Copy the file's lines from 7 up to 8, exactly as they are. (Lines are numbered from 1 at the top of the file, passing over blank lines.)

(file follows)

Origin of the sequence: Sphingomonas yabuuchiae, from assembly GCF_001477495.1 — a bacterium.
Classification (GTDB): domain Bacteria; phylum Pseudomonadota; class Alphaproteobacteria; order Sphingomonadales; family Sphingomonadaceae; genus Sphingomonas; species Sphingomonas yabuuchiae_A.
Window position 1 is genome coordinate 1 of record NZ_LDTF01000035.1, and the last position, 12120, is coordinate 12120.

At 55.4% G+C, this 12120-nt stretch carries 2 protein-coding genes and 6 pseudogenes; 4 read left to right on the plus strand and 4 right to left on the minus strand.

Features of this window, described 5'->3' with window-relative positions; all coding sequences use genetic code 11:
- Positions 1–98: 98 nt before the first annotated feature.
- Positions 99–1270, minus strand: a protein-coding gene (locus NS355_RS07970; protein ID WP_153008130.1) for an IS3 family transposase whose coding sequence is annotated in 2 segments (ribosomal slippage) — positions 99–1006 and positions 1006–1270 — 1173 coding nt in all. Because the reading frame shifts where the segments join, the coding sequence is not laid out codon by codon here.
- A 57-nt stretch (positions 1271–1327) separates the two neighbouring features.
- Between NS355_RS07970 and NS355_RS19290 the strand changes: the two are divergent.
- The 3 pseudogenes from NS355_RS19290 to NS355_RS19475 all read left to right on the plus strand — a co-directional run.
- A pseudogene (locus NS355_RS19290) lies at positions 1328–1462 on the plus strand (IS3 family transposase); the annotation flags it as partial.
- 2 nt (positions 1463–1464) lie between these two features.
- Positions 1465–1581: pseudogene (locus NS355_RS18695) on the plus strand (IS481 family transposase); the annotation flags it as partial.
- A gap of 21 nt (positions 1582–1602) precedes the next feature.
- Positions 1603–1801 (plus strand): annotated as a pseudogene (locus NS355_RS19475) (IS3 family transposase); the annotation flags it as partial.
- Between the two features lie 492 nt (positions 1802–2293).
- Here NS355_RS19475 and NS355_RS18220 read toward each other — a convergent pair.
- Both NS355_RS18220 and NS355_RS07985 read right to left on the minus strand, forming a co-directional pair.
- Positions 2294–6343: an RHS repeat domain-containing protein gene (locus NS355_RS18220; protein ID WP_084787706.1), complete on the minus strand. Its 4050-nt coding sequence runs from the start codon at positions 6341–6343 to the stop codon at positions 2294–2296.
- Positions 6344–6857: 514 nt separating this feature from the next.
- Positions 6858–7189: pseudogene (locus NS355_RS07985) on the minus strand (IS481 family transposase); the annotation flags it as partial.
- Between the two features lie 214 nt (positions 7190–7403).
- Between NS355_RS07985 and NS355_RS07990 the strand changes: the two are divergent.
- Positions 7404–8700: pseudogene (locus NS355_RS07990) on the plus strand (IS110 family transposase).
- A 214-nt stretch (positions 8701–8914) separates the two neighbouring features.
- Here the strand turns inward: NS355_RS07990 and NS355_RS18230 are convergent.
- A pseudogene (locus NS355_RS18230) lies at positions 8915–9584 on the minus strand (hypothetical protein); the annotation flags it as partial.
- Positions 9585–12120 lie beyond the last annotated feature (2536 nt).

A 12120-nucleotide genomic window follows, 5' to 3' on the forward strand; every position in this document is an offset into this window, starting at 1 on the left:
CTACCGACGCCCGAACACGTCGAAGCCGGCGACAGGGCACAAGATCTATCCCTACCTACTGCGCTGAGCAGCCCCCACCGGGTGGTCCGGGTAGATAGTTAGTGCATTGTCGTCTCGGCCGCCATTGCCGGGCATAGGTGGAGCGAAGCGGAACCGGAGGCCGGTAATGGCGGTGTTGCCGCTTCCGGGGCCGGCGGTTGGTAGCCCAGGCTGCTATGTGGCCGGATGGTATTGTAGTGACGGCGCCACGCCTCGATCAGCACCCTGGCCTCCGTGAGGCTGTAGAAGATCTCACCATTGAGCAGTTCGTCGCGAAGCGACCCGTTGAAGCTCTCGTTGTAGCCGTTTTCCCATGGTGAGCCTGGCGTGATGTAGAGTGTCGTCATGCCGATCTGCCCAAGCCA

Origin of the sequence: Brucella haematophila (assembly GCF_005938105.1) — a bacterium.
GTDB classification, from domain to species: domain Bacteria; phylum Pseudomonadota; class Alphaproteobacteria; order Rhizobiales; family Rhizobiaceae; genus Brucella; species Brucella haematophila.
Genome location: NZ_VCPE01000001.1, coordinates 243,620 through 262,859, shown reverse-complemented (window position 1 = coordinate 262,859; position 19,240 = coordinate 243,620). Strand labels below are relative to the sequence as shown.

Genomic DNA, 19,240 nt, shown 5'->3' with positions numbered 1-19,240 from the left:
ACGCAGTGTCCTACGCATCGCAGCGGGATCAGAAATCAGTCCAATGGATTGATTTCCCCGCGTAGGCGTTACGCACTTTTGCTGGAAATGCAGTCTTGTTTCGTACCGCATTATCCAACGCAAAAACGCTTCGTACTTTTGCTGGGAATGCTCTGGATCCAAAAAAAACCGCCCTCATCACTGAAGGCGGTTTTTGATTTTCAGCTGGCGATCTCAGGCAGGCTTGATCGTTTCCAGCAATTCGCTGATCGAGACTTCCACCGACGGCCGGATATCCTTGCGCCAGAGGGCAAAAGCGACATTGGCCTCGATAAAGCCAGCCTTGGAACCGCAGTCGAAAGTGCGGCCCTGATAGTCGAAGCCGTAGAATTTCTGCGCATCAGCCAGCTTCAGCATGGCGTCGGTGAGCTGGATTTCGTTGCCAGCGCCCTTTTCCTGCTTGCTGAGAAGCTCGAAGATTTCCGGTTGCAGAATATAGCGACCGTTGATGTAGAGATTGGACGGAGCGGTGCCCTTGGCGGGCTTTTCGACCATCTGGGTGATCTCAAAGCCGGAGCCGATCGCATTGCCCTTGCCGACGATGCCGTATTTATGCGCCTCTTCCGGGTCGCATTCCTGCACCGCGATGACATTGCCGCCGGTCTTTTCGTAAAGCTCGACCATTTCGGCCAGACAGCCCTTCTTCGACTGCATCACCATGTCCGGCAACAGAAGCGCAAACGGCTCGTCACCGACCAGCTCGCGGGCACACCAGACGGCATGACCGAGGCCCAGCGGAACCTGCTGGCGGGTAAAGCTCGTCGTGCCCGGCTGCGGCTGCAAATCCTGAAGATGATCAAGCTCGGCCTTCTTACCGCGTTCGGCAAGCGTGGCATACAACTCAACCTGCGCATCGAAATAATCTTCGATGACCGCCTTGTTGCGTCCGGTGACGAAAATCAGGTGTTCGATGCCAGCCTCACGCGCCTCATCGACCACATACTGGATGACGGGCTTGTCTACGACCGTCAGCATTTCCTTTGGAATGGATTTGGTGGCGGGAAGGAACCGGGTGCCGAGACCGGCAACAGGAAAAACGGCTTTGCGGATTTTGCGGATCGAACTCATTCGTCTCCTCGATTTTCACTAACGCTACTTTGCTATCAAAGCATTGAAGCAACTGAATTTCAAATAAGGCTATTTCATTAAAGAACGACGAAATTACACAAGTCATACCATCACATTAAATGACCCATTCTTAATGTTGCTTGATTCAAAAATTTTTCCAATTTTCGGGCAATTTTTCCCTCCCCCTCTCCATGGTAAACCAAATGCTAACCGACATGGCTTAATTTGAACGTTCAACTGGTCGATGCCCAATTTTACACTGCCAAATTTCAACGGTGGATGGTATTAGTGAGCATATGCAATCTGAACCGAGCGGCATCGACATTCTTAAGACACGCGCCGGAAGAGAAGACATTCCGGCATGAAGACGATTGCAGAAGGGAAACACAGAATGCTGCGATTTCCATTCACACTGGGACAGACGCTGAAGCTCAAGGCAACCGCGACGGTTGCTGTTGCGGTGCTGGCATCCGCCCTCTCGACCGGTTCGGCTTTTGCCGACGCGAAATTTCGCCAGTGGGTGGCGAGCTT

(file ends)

- Positions 99–1270, minus strand: a protein-coding gene (locus NS355_RS07970; protein ID WP_153008130.1) for an IS3 family transposase whose coding sequence is annotated in 2 segments (ribosomal slippage) — positions 99–1006 and positions 1006–1270 — 1173 coding nt in all. Because the reading frame shifts where the segments join, the coding sequence is not laid out codon by codon here.
- A 57-nt stretch (positions 1271–1327) separates the two neighbouring features.